And right at the height of the song’s climax, he dropped the keyboard cover on the man’s hands, refashioning the song as “THE MUSIC OF THE—OWWW!!!”
The teenage girls howled. The man reddened, but he didn’t swear or pound Teeth’s keys; rather he looked anxiously in the direction of a pretty brown-haired woman reading alone on a couch near the fire. She didn’t look up.
“Well, that’s good,” the man muttered as he pushed the keyboard cover back into place. His normal accent was flat, affectless, almost Midwestern. “At least she didn’t notice . . .” He swept a hand down the keyboard. “But what would she notice, I wonder?”
He started “All I Ask of You,” and through his irritation (couldn’t the guy at least vary the damn Webber musical? There was some good stuff in “Jesus Christ Superstar”), Teeth felt a wave of nagging remorse at his impulsive act of rage. So the guy was self-aware enough to know he kind of looked like an idiot, and he wasn’t just showing off like some “American Idol” wannabe. The woman was pretty . . . Maybe Teeth could help him out. Not “Send in the Clowns”—still a great song, but it had become almost as cheesy as the Webber through overuse. Something from “Company” or “Follies” or . . . ah.
Slowly, without the man really being aware of it, “All I Ask of You” became “Not A Day Goes By,” about people with all of life before them, who come to New York and fall in love:
Not a day goes by
Not a single day —
But you're somewhere a part of my life,
And it looks like you'll stay.
As the days go by,
I keep thinking, "When does it end?"
That it can't get much better much longer.
But it only gets better and stronger
And deeper and nearer
And simpler and freer
And richer and clearer
Not a day goes by
The music was so beautiful and true that it seemed to draw the words out of the man, whether he had known them before or not, and in his real voice, not the fake French of the Webber. And it was working, Teeth saw: The woman looked up.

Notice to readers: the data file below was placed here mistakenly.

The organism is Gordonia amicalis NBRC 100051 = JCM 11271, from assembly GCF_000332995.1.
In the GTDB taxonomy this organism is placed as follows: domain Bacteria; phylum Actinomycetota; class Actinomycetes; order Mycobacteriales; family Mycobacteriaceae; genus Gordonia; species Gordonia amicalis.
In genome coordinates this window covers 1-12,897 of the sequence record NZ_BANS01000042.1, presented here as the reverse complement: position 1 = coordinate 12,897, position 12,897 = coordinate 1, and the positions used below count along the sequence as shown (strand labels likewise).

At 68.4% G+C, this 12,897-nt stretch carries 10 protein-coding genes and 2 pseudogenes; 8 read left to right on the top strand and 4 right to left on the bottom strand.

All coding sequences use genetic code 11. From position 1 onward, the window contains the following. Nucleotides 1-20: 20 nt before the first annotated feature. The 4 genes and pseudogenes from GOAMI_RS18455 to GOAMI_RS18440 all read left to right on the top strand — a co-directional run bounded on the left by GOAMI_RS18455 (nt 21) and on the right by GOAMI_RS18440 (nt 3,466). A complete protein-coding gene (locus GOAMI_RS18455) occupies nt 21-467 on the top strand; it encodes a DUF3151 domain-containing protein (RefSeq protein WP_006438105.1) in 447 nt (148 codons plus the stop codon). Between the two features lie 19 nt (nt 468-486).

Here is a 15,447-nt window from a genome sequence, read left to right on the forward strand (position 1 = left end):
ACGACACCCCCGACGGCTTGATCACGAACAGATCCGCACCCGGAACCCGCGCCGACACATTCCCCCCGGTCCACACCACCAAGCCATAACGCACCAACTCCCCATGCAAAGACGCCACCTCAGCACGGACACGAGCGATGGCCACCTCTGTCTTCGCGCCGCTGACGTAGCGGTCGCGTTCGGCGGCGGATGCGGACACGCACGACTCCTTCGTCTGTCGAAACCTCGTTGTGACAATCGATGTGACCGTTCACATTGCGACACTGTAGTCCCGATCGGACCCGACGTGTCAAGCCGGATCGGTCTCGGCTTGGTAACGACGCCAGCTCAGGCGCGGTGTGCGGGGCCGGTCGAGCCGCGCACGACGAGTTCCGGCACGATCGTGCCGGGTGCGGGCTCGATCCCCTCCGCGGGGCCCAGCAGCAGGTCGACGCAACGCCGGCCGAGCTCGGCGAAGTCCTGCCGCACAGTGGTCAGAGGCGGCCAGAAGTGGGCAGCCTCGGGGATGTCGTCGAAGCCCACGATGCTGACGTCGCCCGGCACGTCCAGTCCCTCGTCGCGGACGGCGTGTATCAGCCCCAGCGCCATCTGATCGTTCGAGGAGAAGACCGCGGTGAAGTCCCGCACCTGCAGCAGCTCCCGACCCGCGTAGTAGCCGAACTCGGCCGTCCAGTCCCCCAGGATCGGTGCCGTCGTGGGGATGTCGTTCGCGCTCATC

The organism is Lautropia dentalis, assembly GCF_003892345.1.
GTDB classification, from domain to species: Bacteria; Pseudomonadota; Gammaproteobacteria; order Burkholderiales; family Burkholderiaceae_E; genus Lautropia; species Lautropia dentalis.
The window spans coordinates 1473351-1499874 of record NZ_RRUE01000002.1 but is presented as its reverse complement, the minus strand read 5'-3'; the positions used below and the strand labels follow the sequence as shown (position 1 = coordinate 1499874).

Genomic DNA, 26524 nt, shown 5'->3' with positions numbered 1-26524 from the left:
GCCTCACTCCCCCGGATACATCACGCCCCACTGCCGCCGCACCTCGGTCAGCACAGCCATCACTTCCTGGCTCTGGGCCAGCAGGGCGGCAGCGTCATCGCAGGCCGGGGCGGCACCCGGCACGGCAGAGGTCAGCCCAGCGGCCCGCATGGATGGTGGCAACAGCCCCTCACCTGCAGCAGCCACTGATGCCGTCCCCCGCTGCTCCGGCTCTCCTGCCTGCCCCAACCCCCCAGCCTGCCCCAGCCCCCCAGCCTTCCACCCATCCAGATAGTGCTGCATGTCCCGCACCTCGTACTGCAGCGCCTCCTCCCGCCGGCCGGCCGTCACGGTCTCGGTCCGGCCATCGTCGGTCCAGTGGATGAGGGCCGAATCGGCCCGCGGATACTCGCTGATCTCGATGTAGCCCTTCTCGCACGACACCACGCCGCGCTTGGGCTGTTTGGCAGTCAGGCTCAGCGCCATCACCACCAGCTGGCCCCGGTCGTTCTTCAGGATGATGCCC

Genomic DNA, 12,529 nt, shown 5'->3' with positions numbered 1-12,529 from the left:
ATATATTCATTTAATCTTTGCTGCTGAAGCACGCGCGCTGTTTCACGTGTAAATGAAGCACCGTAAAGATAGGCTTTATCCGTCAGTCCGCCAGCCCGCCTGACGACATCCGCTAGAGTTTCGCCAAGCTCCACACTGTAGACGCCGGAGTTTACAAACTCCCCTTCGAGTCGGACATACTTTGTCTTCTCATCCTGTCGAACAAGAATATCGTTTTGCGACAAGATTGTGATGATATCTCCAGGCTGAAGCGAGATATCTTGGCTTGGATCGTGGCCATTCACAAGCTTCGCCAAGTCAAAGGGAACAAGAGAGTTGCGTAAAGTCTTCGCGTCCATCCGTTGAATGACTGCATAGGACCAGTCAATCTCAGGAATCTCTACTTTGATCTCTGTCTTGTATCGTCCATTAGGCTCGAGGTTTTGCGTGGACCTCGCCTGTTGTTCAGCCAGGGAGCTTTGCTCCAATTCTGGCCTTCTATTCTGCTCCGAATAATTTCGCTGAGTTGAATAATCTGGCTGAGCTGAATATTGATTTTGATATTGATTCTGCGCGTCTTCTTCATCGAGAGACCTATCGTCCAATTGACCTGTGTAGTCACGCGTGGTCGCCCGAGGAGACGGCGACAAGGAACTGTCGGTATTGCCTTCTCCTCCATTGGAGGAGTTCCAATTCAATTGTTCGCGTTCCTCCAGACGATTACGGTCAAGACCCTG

Not a blessed day
But you somewhere come into my life
And you don't go away.
And I have to say
If you do, I'll die.
I want day after day
After day after day
After day after day
Till the days go by,
Till the days go by,
Till the days go by!
The last chord faded. The man was still staring at Dr. Teeth. But the woman now stood at his side. “That was great,” she said softly. His head snapped up, but his eyes were dazed. “‘Merrily,’ right?”
“What?” the man said.
“‘Merrily,’” she said. “That was from ‘Merrily We Roll Along,’ right? I love that musical, and hardly anyone knows it . . .”
“Oh, ah, ‘Merrily,’” the man said. “Right.”
“Well, that was really beautiful,” she said, and smiled. “Can I buy you a coffee? I wasn’t expecting to meet a fellow Sondheim fan here at a ski lodge. My name is Sheena.”
“Sondheim. Right. Yeah. Coffee?” The words finally seemed to connect in his brain, and he stared at her as if he’d just woken up. Then he smiled too. “I’m Roland. I’d love some.”
He stood up, and they wandered off toward the lodge’s in-house Starbucks. You’re on your own, kid, thought Dr. Teeth. But he did a little arpeggio, just for fun; sometimes this place wasn’t so bad after all.
N.B.: The definitive recording (in my opinion) of "Not A Day Goes By" is by Barbara Cook on her "Mostly Sondheim" album, where it is paired with "Losing My Mind" and absolutely breaks your heart.